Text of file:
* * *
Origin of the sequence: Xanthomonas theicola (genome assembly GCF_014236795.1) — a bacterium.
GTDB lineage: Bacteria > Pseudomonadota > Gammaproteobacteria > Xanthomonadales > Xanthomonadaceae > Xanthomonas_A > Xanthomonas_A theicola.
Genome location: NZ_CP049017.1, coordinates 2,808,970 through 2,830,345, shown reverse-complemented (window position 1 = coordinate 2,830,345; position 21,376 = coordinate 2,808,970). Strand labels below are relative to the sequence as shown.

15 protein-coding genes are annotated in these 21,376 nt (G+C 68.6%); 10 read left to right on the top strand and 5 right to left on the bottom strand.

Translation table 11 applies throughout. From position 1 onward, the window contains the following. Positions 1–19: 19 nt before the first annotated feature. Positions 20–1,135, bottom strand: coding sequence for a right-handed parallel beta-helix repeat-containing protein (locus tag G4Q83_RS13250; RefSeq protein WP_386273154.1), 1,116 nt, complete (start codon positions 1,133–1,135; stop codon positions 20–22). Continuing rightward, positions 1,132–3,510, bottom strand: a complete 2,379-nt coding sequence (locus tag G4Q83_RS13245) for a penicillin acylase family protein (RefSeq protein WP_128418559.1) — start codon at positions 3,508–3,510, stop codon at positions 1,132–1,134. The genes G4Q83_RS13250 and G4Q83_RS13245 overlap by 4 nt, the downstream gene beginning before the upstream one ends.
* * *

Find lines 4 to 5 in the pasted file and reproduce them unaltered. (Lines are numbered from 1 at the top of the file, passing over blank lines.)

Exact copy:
15 protein-coding genes are annotated in these 21,376 nt (G+C 68.6%); 10 read left to right on the top strand and 5 right to left on the bottom strand.

Translation table 11 applies throughout. From position 1 onward, the window contains the following. Positions 1–19: 19 nt before the first annotated feature. Positions 20–1,135, bottom strand: coding sequence for a right-handed parallel beta-helix repeat-containing protein (locus tag G4Q83_RS13250; RefSeq protein WP_386273154.1), 1,116 nt, complete (start codon positions 1,133–1,135; stop codon positions 20–22). Continuing rightward, positions 1,132–3,510, bottom strand: a complete 2,379-nt coding sequence (locus tag G4Q83_RS13245) for a penicillin acylase family protein (RefSeq protein WP_128418559.1) — start codon at positions 3,508–3,510, stop codon at positions 1,132–1,134. The genes G4Q83_RS13250 and G4Q83_RS13245 overlap by 4 nt, the downstream gene beginning before the upstream one ends.